SOST’s ‘Symphony for our World’ combines music with visuals

The Symphony of Southeast Texas will present “Symphony for our World,” 7:30 p.m., Oct. 30, in the Julie Rogers Theatre. The National Geographic event will feature live music specifically composed by Bleeding Fingers Music to accompany high-definition visuals. 

Conductor Chelsea Tipton II said the 90-minute concert is broken into five sections — the sea, the coastlines, the land, the mountains and, finally, the sky.  

“Music is not only a sonic experience, but it’s also a visual one,” Tipton said. “One reason we go to orchestra concerts is not only to hear the music, but also to see the orchestra with the bows going the same directions, the energy, the movement of the orchestra. Well, this is 10 times 10, because we’re going to have high-definition visuals over the top of the orchestra.” 

Tipton and the orchestra will wear earpieces through which they will hear a click track which allows them to line up the different climaxes in the music with what is seen on the screen. 

“Musically speaking, our role is to serve the visual component,” Tipton said. “Typically, when you come to a musical concert, it’s the music that creates the emotional impact. But in this case, our role is to serve the emotional impact of what is happening on the screen. So, it’s very different.” 

Tipton said a symphony concert is normally a conversation between conductor and orchestra, but in this case, there is not room for that organic interaction, which has been an interesting challenge, he said. 

“Music is emotion, music has movement,” he said. “But the National Geographic, I have to look at this more as an analytical approach to the music. Good quality music is good quality music — it just has a different type of role (for) me as a conductor.” 

Bleeding Fingers Music is a collective co-founded by Oscar-winning film composer Hans Zimmer (“Lion King,” “Dunkirk,” “Pirates of the Caribbean”). First performed in 2018, “Symphony For Our World” has been revamped and this concert will feature an updated score and visuals. 

“(It is) just beautiful, glorious music that ties together both the acoustical properties of the orchestra, but also is going to be mixed with electronic sounds and sounds that will be added from the film itself,” Tipton said.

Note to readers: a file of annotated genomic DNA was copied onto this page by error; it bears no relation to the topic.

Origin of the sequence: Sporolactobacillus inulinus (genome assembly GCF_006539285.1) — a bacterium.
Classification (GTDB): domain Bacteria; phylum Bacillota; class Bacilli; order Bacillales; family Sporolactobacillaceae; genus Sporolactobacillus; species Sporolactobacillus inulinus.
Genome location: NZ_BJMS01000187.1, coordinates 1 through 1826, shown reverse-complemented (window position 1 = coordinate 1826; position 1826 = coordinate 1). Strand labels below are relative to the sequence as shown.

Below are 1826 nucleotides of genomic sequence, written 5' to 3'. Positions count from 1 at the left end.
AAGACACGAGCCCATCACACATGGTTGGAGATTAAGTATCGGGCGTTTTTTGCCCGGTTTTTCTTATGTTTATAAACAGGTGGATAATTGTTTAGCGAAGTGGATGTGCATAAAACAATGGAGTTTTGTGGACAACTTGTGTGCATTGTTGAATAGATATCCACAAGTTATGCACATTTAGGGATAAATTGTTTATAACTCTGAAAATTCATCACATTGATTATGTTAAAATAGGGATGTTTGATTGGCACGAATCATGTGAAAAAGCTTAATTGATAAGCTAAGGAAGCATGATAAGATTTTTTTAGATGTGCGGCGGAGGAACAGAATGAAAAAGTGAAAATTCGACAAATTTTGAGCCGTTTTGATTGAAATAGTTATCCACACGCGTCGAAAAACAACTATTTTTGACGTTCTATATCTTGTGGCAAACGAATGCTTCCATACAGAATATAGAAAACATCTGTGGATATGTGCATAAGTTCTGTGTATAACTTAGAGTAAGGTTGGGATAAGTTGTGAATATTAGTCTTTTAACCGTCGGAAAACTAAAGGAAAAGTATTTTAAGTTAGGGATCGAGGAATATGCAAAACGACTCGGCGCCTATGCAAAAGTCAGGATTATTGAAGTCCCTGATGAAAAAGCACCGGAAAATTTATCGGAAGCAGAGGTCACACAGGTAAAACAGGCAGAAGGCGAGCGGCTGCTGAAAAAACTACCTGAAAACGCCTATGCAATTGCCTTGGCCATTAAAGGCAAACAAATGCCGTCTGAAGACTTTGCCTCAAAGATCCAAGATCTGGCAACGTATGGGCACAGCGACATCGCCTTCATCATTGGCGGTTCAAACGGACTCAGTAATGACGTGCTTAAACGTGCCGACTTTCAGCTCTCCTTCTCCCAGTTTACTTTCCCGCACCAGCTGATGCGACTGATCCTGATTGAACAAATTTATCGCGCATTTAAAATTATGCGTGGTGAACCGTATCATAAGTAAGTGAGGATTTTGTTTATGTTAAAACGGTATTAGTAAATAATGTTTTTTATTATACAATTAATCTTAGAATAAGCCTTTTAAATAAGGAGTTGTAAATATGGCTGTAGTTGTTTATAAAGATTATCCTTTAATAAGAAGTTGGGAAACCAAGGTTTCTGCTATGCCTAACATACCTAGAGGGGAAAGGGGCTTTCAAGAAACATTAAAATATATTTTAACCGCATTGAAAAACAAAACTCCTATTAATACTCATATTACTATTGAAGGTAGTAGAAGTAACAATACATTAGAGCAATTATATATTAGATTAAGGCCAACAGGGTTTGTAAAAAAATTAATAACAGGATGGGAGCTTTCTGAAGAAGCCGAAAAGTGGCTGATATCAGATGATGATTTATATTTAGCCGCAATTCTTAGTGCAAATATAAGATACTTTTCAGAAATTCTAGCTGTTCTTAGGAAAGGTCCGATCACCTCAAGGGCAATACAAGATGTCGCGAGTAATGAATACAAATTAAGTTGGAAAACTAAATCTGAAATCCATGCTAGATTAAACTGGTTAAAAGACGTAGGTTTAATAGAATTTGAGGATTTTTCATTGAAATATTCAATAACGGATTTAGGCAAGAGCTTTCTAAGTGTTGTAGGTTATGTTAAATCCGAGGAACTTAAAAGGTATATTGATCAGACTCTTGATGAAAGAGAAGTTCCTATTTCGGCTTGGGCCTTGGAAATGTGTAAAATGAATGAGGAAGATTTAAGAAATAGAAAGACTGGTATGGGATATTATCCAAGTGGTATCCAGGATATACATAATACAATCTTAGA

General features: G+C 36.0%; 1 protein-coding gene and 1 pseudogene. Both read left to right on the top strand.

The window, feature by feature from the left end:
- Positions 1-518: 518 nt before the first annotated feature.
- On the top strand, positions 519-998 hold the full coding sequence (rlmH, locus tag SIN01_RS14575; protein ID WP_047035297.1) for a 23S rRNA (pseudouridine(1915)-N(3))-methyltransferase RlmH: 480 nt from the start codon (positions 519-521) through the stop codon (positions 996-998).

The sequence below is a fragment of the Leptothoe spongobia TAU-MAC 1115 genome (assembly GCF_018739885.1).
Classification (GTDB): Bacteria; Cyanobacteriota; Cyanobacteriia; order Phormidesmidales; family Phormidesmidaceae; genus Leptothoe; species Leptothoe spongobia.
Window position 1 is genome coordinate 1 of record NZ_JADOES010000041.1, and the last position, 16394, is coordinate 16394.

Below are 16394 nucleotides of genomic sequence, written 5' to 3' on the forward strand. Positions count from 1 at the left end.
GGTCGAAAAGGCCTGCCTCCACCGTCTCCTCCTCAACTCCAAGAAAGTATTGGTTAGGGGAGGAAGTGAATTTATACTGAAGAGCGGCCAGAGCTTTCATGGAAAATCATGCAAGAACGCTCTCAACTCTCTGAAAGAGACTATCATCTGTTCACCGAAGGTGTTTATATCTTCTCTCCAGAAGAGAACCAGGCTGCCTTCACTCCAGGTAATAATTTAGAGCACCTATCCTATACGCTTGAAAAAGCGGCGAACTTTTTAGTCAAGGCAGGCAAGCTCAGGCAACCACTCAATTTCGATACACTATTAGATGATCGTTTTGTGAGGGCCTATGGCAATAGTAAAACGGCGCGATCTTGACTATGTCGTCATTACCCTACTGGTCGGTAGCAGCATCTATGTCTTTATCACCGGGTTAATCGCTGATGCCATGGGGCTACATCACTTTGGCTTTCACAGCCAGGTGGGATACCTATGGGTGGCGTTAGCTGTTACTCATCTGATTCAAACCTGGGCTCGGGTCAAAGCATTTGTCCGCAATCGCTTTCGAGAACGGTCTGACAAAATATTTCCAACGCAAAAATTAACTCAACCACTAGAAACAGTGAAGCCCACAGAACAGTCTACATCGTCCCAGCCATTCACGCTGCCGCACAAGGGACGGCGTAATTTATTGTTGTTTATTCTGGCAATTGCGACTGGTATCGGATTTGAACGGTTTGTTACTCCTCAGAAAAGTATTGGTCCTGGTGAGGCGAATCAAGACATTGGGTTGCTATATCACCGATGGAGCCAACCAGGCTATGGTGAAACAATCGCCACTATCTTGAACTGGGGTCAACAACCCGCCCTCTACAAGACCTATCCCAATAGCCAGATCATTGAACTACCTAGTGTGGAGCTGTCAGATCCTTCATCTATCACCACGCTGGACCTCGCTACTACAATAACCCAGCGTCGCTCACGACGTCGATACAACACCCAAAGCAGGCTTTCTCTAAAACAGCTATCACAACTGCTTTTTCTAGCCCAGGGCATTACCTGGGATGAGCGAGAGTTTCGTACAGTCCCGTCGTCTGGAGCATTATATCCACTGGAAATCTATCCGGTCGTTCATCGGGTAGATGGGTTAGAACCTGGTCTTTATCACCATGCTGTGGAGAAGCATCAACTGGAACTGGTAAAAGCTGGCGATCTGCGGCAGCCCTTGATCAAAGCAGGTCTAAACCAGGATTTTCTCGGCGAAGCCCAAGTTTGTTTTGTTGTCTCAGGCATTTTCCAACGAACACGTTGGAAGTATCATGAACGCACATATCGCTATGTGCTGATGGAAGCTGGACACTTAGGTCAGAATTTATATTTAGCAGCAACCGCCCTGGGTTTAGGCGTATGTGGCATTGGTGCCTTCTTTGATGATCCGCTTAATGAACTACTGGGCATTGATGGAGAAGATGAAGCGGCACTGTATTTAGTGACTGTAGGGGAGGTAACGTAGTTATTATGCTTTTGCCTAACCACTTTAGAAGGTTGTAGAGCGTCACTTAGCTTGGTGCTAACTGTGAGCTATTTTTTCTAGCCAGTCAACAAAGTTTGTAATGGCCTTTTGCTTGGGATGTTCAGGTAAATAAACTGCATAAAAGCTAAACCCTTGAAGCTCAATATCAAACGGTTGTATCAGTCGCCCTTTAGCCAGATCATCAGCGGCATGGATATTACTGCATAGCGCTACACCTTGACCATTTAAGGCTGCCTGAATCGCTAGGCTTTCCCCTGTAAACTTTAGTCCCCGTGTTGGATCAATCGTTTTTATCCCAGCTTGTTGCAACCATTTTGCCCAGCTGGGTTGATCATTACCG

With the visuals and the music so closely intertwined, Tipton said when he first saw the reference video, it only had the click track, which was interesting, but it took a moment to appreciate the impact of the piece.   

 “Then I watched it another way with just the music and that was beautiful,” he said. 

Incorporating technology into the symphony concert has become more prevalent as a result of COVID-19, with many orchestras, including SOST, streaming concerts. 

“I think arts organizations have to evolve with the times,” Tipton said. “I don’t think it’s so bad. You don’t want to be just mired in the tradition of having an overture, a concerto, intermission, and then the symphony at the end of the concert. We’re trying to evolve the art form into something that has traditions connected to past traditions, but also what’s going on around us now.” 

Tipton said there are two things for audiences to connect with. One, is our planet, and the importance of preserving our planet. And then the art, which is music. 

“And how the two can be brought together and to give our audience a unique experience, because that’s what we’re selling,” he said. “We’re not selling an iPad, or a cup of coffee that you can take home with you. You’re coming in with this, and you’re leaving with the same thing you came in with. But, hopefully, you will have had a transformative experience in some way — an emotional experience. 

“I won’t say, ‘Have a good concert.’ I say, ‘Have an impactful concert.’ And that’s what this is.” 

For information on SOST’s concerts, visit www.sost.org, or call 409-892-2257. 

This story first ran in the Oct. 22 Art of Living section of The Beaumont Enterprise.

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